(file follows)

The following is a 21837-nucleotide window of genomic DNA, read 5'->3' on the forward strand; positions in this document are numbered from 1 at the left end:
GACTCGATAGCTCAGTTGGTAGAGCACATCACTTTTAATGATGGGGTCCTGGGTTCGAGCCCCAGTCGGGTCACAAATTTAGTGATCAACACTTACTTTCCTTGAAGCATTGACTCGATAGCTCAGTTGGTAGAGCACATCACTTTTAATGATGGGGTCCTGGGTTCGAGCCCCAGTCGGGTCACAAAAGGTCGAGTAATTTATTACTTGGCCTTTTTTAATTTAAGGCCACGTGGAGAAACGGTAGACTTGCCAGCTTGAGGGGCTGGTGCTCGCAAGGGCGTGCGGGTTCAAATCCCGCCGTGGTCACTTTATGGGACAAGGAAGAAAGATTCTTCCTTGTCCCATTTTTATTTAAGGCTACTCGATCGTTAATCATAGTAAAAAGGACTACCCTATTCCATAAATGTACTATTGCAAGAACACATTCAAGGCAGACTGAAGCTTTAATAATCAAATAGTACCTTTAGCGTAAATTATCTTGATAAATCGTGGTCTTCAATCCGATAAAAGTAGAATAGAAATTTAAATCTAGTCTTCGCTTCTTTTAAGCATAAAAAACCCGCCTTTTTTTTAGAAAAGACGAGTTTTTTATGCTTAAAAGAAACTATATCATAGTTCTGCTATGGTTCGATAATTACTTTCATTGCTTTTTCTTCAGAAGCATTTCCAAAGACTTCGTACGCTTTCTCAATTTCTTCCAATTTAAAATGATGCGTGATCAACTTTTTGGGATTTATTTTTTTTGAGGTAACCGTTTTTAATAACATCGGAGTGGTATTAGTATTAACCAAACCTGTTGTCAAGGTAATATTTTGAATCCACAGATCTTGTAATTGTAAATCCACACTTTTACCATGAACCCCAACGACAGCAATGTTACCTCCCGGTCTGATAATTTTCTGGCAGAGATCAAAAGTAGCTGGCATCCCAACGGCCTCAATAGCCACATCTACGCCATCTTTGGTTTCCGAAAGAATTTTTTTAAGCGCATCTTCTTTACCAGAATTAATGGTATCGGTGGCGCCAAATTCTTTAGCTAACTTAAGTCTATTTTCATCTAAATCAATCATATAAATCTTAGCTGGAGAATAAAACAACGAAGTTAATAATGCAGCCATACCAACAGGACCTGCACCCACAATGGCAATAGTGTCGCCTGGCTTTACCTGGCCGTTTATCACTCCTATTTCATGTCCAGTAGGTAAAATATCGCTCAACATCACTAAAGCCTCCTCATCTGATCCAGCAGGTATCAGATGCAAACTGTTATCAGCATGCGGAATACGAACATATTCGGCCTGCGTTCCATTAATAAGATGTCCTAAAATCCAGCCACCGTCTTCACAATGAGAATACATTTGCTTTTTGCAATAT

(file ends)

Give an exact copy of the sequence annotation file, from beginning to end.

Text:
The following is a 21837-nucleotide window of genomic DNA, read 5'->3' on the forward strand; positions in this document are numbered from 1 at the left end:
GACTCGATAGCTCAGTTGGTAGAGCACATCACTTTTAATGATGGGGTCCTGGGTTCGAGCCCCAGTCGGGTCACAAATTTAGTGATCAACACTTACTTTCCTTGAAGCATTGACTCGATAGCTCAGTTGGTAGAGCACATCACTTTTAATGATGGGGTCCTGGGTTCGAGCCCCAGTCGGGTCACAAAAGGTCGAGTAATTTATTACTTGGCCTTTTTTAATTTAAGGCCACGTGGAGAAACGGTAGACTTGCCAGCTTGAGGGGCTGGTGCTCGCAAGGGCGTGCGGGTTCAAATCCCGCCGTGGTCACTTTATGGGACAAGGAAGAAAGATTCTTCCTTGTCCCATTTTTATTTAAGGCTACTCGATCGTTAATCATAGTAAAAAGGACTACCCTATTCCATAAATGTACTATTGCAAGAACACATTCAAGGCAGACTGAAGCTTTAATAATCAAATAGTACCTTTAGCGTAAATTATCTTGATAAATCGTGGTCTTCAATCCGATAAAAGTAGAATAGAAATTTAAATCTAGTCTTCGCTTCTTTTAAGCATAAAAAACCCGCCTTTTTTTTAGAAAAGACGAGTTTTTTATGCTTAAAAGAAACTATATCATAGTTCTGCTATGGTTCGATAATTACTTTCATTGCTTTTTCTTCAGAAGCATTTCCAAAGACTTCGTACGCTTTCTCAATTTCTTCCAATTTAAAATGATGCGTGATCAACTTTTTGGGATTTATTTTTTTTGAGGTAACCGTTTTTAATAACATCGGAGTGGTATTAGTATTAACCAAACCTGTTGTCAAGGTAATATTTTGAATCCACAGATCTTGTAATTGTAAATCCACACTTTTACCATGAACCCCAACGACAGCAATGTTACCTCCCGGTCTGATAATTTTCTGGCAGAGATCAAAAGTAGCTGGCATCCCAACGGCCTCAATAGCCACATCTACGCCATCTTTGGTTTCCGAAAGAATTTTTTTAAGCGCATCTTCTTTACCAGAATTAATGGTATCGGTGGCGCCAAATTCTTTAGCTAACTTAAGTCTATTTTCATCTAAATCAATCATATAAATCTTAGCTGGAGAATAAAACAACGAAGTTAATAATGCAGCCATACCAACAGGACCTGCACCCACAATGGCAATAGTGTCGCCTGGCTTTACCTGGCCGTTTATCACTCCTATTTCATGTCCAGTAGGTAAAATATCGCTCAACATCACTAAAGCCTCCTCATCTGATCCAGCAGGTATCAGATGCAAACTGTTATCAGCATGCGGAATACGAACATATTCGGCCTGCGTTCCATTAATAAGATGTCCTAAAATCCAGCCACCGTCTTCACAATGAGAATACATTTGCTTTTTGCAATAT